IAN Paisley Jnr was in combative form on Newsnight on Friday, galloping to the aid of Edwin Poots when Nick Watt suggested in a background piece that the new DUP leader was rather socially conservative in his outlook.
Although Nick didn’t mention Edwin’s Christianity, Ian Óg  blasted interview Faisal Islam and the BBC over their attitude to Edwin Poots’ faith and Christianity in general. “You should be ashamed of yourselves,” he thundered, “and the BBC should be ashamed of yourselves for starting from that position.”
And then the North Antrim MP and travel correspondent of The Burning Bush engaged the services of perhaps England’s best-known Catholic to defend the honour of his Free Presbyterian Church brother.

“I say absolute cobblers to your programme so far, that’s what I say initially. I’m reminded of the Frank Skinner line – you can be anything in Britain today except a Christian.”
Squinter consulted Professor Google, but wasn’t able to establish whether that is indeed a Frank Skinner quote. He did find the following from the Black Country comic: “It’s easier to come out today as a Christian than it is as an alcoholic.” Which isn’t quite the same thing, but sure…
Anyway, the Mayor of the Maldives continued: “He is entitled to be the leader and he is entitled to have his faith. He has never been in a position where he would try and force his faith down your throat or anyone else’s throat and he would not allow those things to get in the way of how he engages in policy and policy-making.”
Which is just how it should be and shame on anyone who ever thought it would be any other way.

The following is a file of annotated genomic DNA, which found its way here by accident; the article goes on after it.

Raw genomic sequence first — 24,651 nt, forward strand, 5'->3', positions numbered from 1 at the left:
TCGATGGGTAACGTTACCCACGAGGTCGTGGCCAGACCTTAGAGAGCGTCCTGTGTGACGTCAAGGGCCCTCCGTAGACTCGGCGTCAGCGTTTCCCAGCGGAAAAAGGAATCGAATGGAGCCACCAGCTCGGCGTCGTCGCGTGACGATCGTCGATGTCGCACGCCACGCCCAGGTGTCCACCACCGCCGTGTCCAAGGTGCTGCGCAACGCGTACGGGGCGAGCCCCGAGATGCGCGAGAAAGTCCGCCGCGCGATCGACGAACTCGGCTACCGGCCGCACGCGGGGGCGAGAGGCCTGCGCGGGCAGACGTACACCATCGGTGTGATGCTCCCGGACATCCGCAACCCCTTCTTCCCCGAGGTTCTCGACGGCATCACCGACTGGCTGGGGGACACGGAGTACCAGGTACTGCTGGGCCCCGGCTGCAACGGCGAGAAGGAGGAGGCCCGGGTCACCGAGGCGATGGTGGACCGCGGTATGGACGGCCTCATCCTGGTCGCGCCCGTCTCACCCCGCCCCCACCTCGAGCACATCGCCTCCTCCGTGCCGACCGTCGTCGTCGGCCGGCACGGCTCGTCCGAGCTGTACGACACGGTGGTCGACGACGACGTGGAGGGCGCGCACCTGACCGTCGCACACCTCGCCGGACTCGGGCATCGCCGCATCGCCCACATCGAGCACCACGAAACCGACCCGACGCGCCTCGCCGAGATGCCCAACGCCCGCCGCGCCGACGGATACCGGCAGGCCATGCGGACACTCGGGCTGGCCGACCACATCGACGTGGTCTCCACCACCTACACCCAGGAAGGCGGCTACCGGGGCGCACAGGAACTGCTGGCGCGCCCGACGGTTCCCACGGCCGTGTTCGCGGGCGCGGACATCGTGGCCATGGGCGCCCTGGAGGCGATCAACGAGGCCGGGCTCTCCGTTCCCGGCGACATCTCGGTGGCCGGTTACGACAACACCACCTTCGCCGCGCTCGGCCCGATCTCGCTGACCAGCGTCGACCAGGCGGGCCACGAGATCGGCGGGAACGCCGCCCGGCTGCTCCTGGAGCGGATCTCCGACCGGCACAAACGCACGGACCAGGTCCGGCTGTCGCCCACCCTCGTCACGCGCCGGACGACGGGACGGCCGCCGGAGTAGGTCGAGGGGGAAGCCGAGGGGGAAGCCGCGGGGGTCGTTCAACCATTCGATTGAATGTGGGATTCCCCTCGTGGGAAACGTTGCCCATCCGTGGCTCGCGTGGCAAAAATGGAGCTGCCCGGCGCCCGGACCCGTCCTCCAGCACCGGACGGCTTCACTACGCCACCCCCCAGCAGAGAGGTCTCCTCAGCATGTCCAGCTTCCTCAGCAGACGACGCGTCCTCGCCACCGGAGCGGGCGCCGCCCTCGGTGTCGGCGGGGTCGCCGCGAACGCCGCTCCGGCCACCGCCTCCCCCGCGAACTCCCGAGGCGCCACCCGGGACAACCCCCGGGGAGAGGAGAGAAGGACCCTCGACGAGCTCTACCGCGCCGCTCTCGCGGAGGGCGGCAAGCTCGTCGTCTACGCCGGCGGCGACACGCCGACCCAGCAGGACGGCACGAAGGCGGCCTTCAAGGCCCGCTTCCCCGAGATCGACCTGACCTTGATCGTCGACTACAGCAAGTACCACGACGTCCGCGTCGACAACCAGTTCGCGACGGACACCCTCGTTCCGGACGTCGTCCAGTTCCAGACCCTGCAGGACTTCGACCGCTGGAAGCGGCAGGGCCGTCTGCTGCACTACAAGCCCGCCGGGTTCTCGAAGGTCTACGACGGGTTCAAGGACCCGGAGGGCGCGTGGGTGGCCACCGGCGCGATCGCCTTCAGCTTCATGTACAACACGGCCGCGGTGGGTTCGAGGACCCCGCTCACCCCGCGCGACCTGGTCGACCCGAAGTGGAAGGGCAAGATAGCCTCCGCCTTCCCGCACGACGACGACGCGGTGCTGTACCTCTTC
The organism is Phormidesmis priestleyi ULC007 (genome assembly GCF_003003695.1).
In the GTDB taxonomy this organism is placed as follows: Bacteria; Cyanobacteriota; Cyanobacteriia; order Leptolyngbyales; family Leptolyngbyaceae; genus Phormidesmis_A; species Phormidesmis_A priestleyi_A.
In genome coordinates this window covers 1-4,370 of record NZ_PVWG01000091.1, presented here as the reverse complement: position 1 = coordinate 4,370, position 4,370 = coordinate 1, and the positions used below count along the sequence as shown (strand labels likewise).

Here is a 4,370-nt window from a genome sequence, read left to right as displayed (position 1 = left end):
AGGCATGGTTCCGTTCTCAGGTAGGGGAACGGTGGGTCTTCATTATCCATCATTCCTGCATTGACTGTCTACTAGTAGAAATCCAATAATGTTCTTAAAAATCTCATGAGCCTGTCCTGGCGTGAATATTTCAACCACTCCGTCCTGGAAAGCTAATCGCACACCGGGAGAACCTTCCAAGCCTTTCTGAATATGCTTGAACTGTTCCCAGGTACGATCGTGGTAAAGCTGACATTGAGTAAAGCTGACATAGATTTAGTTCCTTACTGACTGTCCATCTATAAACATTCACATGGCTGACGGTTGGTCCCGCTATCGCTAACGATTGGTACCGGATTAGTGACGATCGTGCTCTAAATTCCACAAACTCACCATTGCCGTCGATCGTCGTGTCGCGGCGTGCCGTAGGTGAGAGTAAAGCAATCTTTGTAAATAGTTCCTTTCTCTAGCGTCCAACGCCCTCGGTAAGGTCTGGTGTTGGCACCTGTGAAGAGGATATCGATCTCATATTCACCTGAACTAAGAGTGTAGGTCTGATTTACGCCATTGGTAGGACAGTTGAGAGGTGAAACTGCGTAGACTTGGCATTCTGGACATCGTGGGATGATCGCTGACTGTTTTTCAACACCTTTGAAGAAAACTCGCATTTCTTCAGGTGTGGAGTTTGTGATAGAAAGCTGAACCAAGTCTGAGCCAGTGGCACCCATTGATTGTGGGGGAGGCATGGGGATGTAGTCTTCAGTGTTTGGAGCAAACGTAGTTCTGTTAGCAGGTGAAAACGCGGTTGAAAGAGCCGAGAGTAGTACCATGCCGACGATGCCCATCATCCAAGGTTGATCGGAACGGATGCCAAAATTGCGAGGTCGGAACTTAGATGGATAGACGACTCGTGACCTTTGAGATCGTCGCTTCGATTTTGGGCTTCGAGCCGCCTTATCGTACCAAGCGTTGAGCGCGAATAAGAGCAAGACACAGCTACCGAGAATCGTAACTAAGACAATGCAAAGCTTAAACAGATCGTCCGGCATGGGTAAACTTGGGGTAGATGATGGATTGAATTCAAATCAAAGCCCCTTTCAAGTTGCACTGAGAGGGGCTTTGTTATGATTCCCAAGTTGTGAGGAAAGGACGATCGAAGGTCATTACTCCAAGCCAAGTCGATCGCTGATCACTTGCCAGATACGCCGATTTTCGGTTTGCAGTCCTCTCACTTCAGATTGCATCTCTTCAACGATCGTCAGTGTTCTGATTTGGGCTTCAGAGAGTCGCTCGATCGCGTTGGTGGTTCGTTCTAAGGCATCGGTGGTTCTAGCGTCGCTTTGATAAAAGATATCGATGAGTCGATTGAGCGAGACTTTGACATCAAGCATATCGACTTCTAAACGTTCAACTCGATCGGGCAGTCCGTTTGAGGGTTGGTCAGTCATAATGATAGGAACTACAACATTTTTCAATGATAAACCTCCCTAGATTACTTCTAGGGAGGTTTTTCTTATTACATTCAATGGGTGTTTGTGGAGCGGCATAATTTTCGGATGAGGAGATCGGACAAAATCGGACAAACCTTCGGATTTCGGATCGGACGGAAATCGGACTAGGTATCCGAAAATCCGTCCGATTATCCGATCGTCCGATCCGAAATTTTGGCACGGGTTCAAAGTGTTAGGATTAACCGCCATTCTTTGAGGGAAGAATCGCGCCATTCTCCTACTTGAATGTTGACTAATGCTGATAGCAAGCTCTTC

But wait… what’s this? Why, it’s a court ruling from January 2015 reported on the BBC. It begins: ‘A former Health Minister’s ban on the donation of blood from gay men in Northern Ireland was ‘infected by apparent bias’, a court has ruled. A judge also backed claims from lawyers for a gay man that Edwin Poots’ stance was influenced by Christian beliefs.”
Which is pretty much the dictionary definition of letting faith get in the way of policy and policy-making, Ian.
The report continues: “The minister has consistently rejected claims that his position may have been influenced by his religious views. But lawyers for the gay man who brought the challenge introduced remarks made by Mr Poots in the Northern Ireland Assembly.
“The DUP MLA was recorded as saying: ‘There is a continual battering of Christian principles and I have to say this – shame on the courts for going down the route of constantly attacking Christian principles, Christian ethics and Christian morals on which this society was based and which have given us a very good foundation.”
“The judge cited a news article from 2001 in which Mr Poots spoke of the rights of those receiving donations to be told they were getting “clean blood” uncontaminated by the HIV virus. He added: “The minister’s very troubling lack of candour and his attempt to conceal the fact that he had made a decision are plainly circumstances that are material to whether a fair-minded and informed observer would conclude that there was a real possibility of bias.”
 Looks like we’re in for a pretty eventful ride with Pootsy as head buck cat of Unionism.
Away from gay blood, you have to ask yourself what it’s going to mean to have a young earth creationist in charge of the DUP, instead of holding senior positions. The leaders up to now have your regular Protestant enthusiast. The first leader and founder of the party, Ian Paisley, was hardly a mild-mannered country rector, but he was more interested in preaching fire and brimstone than in dating the age of rocks.